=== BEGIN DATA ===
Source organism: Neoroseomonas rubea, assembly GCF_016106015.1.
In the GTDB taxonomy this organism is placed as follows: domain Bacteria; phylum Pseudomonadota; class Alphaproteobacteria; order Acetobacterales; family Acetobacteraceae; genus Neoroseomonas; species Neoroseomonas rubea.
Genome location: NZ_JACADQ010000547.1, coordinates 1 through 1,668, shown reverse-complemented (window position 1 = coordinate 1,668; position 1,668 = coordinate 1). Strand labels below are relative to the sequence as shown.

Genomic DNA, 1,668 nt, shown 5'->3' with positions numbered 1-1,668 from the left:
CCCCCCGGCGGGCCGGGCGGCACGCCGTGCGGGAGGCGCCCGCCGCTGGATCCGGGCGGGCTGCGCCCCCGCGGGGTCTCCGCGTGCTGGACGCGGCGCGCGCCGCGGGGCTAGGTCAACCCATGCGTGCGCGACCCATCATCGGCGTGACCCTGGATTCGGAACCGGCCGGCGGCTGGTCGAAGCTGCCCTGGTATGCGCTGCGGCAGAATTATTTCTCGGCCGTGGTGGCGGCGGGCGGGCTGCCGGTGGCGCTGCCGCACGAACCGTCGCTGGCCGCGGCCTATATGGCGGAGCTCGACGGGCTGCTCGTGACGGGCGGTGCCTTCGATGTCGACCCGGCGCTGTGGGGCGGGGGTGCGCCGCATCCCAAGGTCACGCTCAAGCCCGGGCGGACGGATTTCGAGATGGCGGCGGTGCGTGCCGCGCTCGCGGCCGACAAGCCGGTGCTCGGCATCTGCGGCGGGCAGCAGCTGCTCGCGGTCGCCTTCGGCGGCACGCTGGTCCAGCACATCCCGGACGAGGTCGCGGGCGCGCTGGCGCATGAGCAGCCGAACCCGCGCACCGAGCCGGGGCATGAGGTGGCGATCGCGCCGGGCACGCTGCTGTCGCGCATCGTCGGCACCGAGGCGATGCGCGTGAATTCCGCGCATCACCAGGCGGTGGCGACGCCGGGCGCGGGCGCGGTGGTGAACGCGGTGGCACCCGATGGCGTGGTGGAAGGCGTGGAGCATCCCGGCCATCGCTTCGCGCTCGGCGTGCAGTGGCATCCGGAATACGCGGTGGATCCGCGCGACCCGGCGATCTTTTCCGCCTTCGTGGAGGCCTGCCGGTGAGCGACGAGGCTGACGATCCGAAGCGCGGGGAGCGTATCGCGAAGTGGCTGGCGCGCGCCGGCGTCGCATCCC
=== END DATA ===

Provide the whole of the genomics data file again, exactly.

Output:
Source organism: Neoroseomonas rubea, assembly GCF_016106015.1.
In the GTDB taxonomy this organism is placed as follows: domain Bacteria; phylum Pseudomonadota; class Alphaproteobacteria; order Acetobacterales; family Acetobacteraceae; genus Neoroseomonas; species Neoroseomonas rubea.
Genome location: NZ_JACADQ010000547.1, coordinates 1 through 1,668, shown reverse-complemented (window position 1 = coordinate 1,668; position 1,668 = coordinate 1). Strand labels below are relative to the sequence as shown.

Genomic DNA, 1,668 nt, shown 5'->3' with positions numbered 1-1,668 from the left:
CCCCCCGGCGGGCCGGGCGGCACGCCGTGCGGGAGGCGCCCGCCGCTGGATCCGGGCGGGCTGCGCCCCCGCGGGGTCTCCGCGTGCTGGACGCGGCGCGCGCCGCGGGGCTAGGTCAACCCATGCGTGCGCGACCCATCATCGGCGTGACCCTGGATTCGGAACCGGCCGGCGGCTGGTCGAAGCTGCCCTGGTATGCGCTGCGGCAGAATTATTTCTCGGCCGTGGTGGCGGCGGGCGGGCTGCCGGTGGCGCTGCCGCACGAACCGTCGCTGGCCGCGGCCTATATGGCGGAGCTCGACGGGCTGCTCGTGACGGGCGGTGCCTTCGATGTCGACCCGGCGCTGTGGGGCGGGGGTGCGCCGCATCCCAAGGTCACGCTCAAGCCCGGGCGGACGGATTTCGAGATGGCGGCGGTGCGTGCCGCGCTCGCGGCCGACAAGCCGGTGCTCGGCATCTGCGGCGGGCAGCAGCTGCTCGCGGTCGCCTTCGGCGGCACGCTGGTCCAGCACATCCCGGACGAGGTCGCGGGCGCGCTGGCGCATGAGCAGCCGAACCCGCGCACCGAGCCGGGGCATGAGGTGGCGATCGCGCCGGGCACGCTGCTGTCGCGCATCGTCGGCACCGAGGCGATGCGCGTGAATTCCGCGCATCACCAGGCGGTGGCGACGCCGGGCGCGGGCGCGGTGGTGAACGCGGTGGCACCCGATGGCGTGGTGGAAGGCGTGGAGCATCCCGGCCATCGCTTCGCGCTCGGCGTGCAGTGGCATCCGGAATACGCGGTGGATCCGCGCGACCCGGCGATCTTTTCCGCCTTCGTGGAGGCCTGCCGGTGAGCGACGAGGCTGACGATCCGAAGCGCGGGGAGCGTATCGCGAAGTGGCTGGCGCGCGCCGGCGTCGCATCCC